Marine crude oil transport – global voyage losses

The Energy Institute (EI) HMC4A Marine Oil Transportation Database Committee has been collecting and
analysing worldwide oil shipping data for over 20 years and meets twice a year. The 2012 autumn
meeting was held in Houston in Committee members submit their voyage measurement data annually.
They receive a global analysis and confidential individual company reports.
The following member companies submitted data for 2012 – BP Oil International, CEPSA, Chevron,
Chinese Petroleum Corporation, ConocoPhillips, Eni, ExxonMobil, Marathon Petroleum, Petrobras,
Petrogal (GALP Energia), Phillips 66, PMI Pemex, Repsol, Saras, Shell, Statoil and Total. The main findings
from the global analysis are presented below.

Database development
The total number of voyages reported for 2012 increased slightly to just over 9,600. However, the
number of voyages reported with both bill of lading (BOL) and outturn data fell, with a number of
members undergoing systems changes.
The reported BOL volume totalled 5.52bn barrels, a fall of around 4% compared with 2011. The volume
of crude with complete data fell to 3.9bn barrels, as shown in Figure 1. The BP Statistical Review of
World Energy gives global crude seaborne trade for 2012 as 14.1bn barrels, up about 1.3% compared
with 2011. The database therefore includes almost 40% of the global volume at BOL and contains
complete load and discharge data for just under 30% of global volume.
Global losses
Losses have been falling consistently since 2001 and fell to a record low net standard volume (NSV) loss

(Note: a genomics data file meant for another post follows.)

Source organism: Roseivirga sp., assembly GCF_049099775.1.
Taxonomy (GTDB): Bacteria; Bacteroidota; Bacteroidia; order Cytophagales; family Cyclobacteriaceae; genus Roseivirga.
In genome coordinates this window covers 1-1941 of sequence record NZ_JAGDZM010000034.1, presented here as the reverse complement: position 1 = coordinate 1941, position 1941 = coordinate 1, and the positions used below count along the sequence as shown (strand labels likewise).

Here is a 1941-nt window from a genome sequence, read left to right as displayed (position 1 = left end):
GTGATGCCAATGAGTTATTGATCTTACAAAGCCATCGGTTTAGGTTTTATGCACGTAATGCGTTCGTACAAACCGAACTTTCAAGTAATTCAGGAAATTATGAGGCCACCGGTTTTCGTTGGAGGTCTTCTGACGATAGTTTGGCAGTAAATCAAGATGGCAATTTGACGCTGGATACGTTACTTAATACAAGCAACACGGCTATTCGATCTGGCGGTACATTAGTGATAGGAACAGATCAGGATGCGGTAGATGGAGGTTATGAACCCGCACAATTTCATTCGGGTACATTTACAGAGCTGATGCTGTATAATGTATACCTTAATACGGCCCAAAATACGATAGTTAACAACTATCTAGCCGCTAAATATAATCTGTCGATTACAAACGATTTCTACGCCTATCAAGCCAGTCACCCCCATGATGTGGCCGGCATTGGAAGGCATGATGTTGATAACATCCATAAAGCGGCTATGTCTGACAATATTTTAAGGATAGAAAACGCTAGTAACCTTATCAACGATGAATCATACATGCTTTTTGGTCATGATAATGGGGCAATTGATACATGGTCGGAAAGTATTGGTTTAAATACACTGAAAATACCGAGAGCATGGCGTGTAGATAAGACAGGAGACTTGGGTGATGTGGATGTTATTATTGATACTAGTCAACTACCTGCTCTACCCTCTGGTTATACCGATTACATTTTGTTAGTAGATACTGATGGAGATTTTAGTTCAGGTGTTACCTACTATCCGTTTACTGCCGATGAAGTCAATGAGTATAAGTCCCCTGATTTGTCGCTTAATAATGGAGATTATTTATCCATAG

of –0.161% in 2010 (by convention losses are given as negative). However, the 2011 figures show an
increased loss of –0.172% and this figure was repeated in 2012. It must be noted that losses include
apparent as well as physical losses. Apparent losses result from the combination of fixed and random
errors in the measurement systems used at load and discharge.
The mean NSV loss from the database from 1993 to 2012 is plotted in Figure 1. Global loss showed no
major change between 1995 and 2000. A significant increase in mean NSV loss to –0.21% occurred
between 2000 and 2001, but this has been more than reversed over recent years with the increase
noted in 2011 being the first significant increase since 2000/2001.
Gross or total calculated volume (TCV) loss fell between 1990 and 1994 but rose again to around –0.15%
in 2000, staying fairly constant up to 2007, while water losses continued to fall. Changes in TCV loss have
driven NSV losses since 2006 and it was a rise from –0.134% in 2010 to –0.149% in 2011 which led to the
increased NSV loss in 2011, repeated in 2012. Water loss fell slightly between 2010 and 2011 to partly
TCV loss comprises any real losses due to evaporation plus any apparent losses due to systematic
measurement differences. Water loss represents any additional water reported at discharge compared
with that reported at load; ie an accounting loss in terms of oil quantity but not a real loss of either oil or